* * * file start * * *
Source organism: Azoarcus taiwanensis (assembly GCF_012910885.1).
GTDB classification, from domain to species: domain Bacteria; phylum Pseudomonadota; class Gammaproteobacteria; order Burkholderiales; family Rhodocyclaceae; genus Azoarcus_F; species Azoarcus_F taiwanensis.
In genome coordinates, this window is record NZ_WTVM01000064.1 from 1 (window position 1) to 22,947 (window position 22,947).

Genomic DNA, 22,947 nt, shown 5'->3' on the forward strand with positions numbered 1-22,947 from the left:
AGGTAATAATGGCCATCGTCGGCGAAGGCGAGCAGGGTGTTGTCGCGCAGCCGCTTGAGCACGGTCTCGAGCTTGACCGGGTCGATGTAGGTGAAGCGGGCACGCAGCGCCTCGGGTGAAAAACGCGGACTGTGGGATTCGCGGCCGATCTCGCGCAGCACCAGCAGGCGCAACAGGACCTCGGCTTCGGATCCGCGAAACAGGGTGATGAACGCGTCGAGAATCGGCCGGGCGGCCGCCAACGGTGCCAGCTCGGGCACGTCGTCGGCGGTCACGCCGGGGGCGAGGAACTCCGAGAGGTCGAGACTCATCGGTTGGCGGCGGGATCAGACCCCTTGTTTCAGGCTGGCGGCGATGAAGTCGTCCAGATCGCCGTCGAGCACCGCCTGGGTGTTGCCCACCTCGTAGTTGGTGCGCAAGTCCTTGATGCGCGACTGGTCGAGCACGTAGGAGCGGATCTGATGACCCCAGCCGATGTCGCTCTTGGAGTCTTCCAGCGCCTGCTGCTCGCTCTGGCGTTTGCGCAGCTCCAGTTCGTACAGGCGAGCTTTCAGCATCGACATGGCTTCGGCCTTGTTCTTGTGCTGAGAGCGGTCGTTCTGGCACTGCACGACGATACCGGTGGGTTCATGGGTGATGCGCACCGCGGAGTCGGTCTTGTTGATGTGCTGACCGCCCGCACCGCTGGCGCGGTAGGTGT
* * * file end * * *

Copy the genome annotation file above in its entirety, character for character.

Source organism: Azoarcus taiwanensis (assembly GCF_012910885.1).
GTDB classification, from domain to species: domain Bacteria; phylum Pseudomonadota; class Gammaproteobacteria; order Burkholderiales; family Rhodocyclaceae; genus Azoarcus_F; species Azoarcus_F taiwanensis.
In genome coordinates, this window is record NZ_WTVM01000064.1 from 1 (window position 1) to 22,947 (window position 22,947).

Genomic DNA, 22,947 nt, shown 5'->3' on the forward strand with positions numbered 1-22,947 from the left:
AGGTAATAATGGCCATCGTCGGCGAAGGCGAGCAGGGTGTTGTCGCGCAGCCGCTTGAGCACGGTCTCGAGCTTGACCGGGTCGATGTAGGTGAAGCGGGCACGCAGCGCCTCGGGTGAAAAACGCGGACTGTGGGATTCGCGGCCGATCTCGCGCAGCACCAGCAGGCGCAACAGGACCTCGGCTTCGGATCCGCGAAACAGGGTGATGAACGCGTCGAGAATCGGCCGGGCGGCCGCCAACGGTGCCAGCTCGGGCACGTCGTCGGCGGTCACGCCGGGGGCGAGGAACTCCGAGAGGTCGAGACTCATCGGTTGGCGGCGGGATCAGACCCCTTGTTTCAGGCTGGCGGCGATGAAGTCGTCCAGATCGCCGTCGAGCACCGCCTGGGTGTTGCCCACCTCGTAGTTGGTGCGCAAGTCCTTGATGCGCGACTGGTCGAGCACGTAGGAGCGGATCTGATGACCCCAGCCGATGTCGCTCTTGGAGTCTTCCAGCGCCTGCTGCTCGCTCTGGCGTTTGCGCAGCTCCAGTTCGTACAGGCGAGCTTTCAGCATCGACATGGCTTCGGCCTTGTTCTTGTGCTGAGAGCGGTCGTTCTGGCACTGCACGACGATACCGGTGGGTTCATGGGTGATGCGCACCGCGGAGTCGGTCTTGTTGATGTGCTGACCGCCCGCACCGCTGGCGCGGTAGGTGT